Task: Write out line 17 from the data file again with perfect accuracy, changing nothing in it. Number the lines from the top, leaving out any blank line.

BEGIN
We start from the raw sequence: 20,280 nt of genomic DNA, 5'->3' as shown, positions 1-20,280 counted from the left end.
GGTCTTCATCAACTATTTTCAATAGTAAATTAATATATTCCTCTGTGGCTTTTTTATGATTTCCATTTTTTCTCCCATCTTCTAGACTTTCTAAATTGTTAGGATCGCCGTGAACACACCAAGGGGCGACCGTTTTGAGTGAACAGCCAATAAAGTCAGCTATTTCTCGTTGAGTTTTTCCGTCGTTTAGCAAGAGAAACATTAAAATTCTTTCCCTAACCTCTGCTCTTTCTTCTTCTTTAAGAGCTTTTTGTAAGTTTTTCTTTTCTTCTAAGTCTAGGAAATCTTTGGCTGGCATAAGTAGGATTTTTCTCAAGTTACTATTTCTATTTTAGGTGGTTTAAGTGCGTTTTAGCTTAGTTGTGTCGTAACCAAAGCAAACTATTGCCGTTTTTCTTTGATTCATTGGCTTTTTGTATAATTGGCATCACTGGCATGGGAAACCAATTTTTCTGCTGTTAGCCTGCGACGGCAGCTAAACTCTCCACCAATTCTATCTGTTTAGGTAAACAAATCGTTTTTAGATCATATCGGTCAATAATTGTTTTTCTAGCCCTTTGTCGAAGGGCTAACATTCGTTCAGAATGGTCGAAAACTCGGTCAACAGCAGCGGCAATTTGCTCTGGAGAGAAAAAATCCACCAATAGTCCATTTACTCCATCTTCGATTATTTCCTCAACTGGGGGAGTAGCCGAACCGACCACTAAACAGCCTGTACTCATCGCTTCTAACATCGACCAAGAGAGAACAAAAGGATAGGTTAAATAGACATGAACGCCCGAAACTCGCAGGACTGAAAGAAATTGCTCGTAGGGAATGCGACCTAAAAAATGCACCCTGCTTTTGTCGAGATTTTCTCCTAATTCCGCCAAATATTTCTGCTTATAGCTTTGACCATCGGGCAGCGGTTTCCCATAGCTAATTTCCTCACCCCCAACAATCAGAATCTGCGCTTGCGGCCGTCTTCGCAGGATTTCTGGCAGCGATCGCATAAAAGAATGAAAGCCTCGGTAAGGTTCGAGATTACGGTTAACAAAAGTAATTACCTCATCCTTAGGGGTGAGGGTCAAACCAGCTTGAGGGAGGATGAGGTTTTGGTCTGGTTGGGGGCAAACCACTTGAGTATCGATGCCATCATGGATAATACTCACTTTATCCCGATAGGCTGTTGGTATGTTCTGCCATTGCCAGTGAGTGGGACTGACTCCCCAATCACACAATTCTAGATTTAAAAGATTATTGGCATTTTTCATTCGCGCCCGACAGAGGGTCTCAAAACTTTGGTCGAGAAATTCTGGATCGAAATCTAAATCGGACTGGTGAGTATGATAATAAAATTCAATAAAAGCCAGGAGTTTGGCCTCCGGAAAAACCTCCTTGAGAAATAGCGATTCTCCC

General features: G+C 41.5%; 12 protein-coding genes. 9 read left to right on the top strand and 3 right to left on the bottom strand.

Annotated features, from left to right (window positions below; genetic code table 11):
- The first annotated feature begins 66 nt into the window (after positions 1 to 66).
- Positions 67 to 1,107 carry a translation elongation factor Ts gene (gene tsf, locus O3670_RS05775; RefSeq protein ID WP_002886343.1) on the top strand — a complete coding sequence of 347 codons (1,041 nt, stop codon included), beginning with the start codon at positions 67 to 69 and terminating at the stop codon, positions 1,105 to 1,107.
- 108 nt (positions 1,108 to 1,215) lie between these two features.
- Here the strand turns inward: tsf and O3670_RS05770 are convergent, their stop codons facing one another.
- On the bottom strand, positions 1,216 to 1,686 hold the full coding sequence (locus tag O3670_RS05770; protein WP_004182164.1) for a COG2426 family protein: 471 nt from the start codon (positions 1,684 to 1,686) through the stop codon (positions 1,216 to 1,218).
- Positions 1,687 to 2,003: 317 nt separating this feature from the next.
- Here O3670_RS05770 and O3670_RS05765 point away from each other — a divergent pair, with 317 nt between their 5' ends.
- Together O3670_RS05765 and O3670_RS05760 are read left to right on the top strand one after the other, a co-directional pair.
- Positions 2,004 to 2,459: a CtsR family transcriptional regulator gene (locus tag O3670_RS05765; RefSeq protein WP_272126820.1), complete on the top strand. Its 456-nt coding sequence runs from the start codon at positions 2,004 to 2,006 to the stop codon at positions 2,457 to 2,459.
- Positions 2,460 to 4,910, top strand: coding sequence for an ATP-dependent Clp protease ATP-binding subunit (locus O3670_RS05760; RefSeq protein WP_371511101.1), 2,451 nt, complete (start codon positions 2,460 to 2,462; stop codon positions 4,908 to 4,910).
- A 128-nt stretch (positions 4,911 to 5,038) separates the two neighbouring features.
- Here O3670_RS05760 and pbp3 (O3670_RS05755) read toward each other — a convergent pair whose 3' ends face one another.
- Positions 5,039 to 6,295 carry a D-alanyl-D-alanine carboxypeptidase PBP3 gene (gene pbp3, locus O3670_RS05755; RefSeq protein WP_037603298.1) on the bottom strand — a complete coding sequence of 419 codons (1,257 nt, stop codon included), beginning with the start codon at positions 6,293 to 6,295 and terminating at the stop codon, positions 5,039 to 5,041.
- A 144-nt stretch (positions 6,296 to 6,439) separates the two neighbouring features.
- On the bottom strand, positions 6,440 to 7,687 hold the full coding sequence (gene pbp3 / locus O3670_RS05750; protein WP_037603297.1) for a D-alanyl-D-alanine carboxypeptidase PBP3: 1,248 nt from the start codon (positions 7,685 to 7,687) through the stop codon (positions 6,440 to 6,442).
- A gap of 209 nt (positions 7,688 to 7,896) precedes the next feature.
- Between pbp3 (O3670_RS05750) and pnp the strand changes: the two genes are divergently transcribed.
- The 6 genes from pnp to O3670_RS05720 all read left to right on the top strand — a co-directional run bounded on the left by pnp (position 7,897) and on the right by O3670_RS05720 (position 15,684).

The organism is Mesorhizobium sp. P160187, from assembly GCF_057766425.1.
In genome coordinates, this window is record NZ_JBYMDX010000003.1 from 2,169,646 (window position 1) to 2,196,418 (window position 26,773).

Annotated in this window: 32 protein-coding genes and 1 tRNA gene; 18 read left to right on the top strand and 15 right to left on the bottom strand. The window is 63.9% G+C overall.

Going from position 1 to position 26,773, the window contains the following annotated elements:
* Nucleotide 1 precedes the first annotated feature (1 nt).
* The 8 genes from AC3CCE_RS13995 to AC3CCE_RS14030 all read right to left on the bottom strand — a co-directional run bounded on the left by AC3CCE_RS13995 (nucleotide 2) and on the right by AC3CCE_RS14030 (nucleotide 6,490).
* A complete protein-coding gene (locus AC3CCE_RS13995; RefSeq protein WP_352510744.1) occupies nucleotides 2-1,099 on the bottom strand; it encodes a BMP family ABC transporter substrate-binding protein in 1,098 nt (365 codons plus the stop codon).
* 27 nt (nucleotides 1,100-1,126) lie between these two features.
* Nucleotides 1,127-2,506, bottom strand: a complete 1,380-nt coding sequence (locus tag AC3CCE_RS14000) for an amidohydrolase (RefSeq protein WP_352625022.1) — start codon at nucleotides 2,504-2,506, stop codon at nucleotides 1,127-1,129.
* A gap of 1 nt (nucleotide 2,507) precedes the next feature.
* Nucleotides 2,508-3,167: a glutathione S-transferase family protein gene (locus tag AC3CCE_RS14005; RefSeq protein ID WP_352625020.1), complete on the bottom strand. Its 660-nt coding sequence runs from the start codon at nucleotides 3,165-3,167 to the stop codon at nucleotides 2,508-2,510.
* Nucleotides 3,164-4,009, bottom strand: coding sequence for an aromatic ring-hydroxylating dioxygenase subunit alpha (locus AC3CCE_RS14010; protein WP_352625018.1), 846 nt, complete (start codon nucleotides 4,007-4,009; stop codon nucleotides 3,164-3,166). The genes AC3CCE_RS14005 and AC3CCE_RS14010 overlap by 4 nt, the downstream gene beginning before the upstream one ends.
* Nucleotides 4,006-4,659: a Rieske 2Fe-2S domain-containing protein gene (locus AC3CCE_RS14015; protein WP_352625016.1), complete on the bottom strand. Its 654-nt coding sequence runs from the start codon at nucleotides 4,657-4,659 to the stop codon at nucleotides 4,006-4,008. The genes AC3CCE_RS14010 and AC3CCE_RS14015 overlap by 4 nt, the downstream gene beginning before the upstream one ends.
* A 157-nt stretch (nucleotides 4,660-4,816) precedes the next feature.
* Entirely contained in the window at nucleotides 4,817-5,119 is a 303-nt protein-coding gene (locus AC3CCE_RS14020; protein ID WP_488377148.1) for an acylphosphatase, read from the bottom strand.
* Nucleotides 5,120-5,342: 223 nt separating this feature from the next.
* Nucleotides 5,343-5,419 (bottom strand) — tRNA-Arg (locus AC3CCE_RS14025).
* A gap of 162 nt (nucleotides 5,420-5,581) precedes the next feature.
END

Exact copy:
- Positions 5,039 to 6,295 carry a D-alanyl-D-alanine carboxypeptidase PBP3 gene (gene pbp3, locus O3670_RS05755; RefSeq protein WP_037603298.1) on the bottom strand — a complete coding sequence of 419 codons (1,257 nt, stop codon included), beginning with the start codon at positions 6,293 to 6,295 and terminating at the stop codon, positions 5,039 to 5,041.